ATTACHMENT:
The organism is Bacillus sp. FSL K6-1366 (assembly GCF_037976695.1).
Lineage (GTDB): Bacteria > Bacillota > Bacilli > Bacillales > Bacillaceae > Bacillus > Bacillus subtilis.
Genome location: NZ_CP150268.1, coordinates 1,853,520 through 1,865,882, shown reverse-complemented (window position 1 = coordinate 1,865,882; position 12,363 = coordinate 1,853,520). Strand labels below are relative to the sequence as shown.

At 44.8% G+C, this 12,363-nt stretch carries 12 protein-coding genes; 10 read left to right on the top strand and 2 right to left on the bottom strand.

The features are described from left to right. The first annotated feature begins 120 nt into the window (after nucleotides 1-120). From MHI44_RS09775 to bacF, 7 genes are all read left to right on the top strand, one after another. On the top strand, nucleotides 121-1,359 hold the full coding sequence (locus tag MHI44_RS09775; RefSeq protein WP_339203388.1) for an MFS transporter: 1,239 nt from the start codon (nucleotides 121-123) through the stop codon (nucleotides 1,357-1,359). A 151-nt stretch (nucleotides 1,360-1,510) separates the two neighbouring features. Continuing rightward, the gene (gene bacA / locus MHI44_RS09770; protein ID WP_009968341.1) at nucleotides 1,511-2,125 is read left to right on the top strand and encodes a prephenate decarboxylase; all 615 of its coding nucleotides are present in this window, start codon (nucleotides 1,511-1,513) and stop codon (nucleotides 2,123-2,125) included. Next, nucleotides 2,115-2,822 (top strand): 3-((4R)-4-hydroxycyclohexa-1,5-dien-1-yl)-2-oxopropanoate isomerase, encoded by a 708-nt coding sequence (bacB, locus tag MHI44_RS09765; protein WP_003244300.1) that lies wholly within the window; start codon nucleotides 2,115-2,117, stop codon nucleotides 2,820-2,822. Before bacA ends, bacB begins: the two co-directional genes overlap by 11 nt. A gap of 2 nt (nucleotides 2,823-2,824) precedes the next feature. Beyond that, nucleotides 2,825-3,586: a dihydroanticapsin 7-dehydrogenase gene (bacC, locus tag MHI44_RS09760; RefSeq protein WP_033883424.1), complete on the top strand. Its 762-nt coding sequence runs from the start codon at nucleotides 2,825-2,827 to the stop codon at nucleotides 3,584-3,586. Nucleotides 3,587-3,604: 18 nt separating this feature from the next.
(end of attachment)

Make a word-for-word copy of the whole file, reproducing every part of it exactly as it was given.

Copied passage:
The organism is Bacillus sp. FSL K6-1366 (assembly GCF_037976695.1).
Lineage (GTDB): Bacteria > Bacillota > Bacilli > Bacillales > Bacillaceae > Bacillus > Bacillus subtilis.
Genome location: NZ_CP150268.1, coordinates 1,853,520 through 1,865,882, shown reverse-complemented (window position 1 = coordinate 1,865,882; position 12,363 = coordinate 1,853,520). Strand labels below are relative to the sequence as shown.

At 44.8% G+C, this 12,363-nt stretch carries 12 protein-coding genes; 10 read left to right on the top strand and 2 right to left on the bottom strand.

The features are described from left to right. The first annotated feature begins 120 nt into the window (after nucleotides 1-120). From MHI44_RS09775 to bacF, 7 genes are all read left to right on the top strand, one after another. On the top strand, nucleotides 121-1,359 hold the full coding sequence (locus tag MHI44_RS09775; RefSeq protein WP_339203388.1) for an MFS transporter: 1,239 nt from the start codon (nucleotides 121-123) through the stop codon (nucleotides 1,357-1,359). A 151-nt stretch (nucleotides 1,360-1,510) separates the two neighbouring features. Continuing rightward, the gene (gene bacA / locus MHI44_RS09770; protein ID WP_009968341.1) at nucleotides 1,511-2,125 is read left to right on the top strand and encodes a prephenate decarboxylase; all 615 of its coding nucleotides are present in this window, start codon (nucleotides 1,511-1,513) and stop codon (nucleotides 2,123-2,125) included. Next, nucleotides 2,115-2,822 (top strand): 3-((4R)-4-hydroxycyclohexa-1,5-dien-1-yl)-2-oxopropanoate isomerase, encoded by a 708-nt coding sequence (bacB, locus tag MHI44_RS09765; protein WP_003244300.1) that lies wholly within the window; start codon nucleotides 2,115-2,117, stop codon nucleotides 2,820-2,822. Before bacA ends, bacB begins: the two co-directional genes overlap by 11 nt. A gap of 2 nt (nucleotides 2,823-2,824) precedes the next feature. Beyond that, nucleotides 2,825-3,586: a dihydroanticapsin 7-dehydrogenase gene (bacC, locus tag MHI44_RS09760; RefSeq protein WP_033883424.1), complete on the top strand. Its 762-nt coding sequence runs from the start codon at nucleotides 2,825-2,827 to the stop codon at nucleotides 3,584-3,586. Nucleotides 3,587-3,604: 18 nt separating this feature from the next.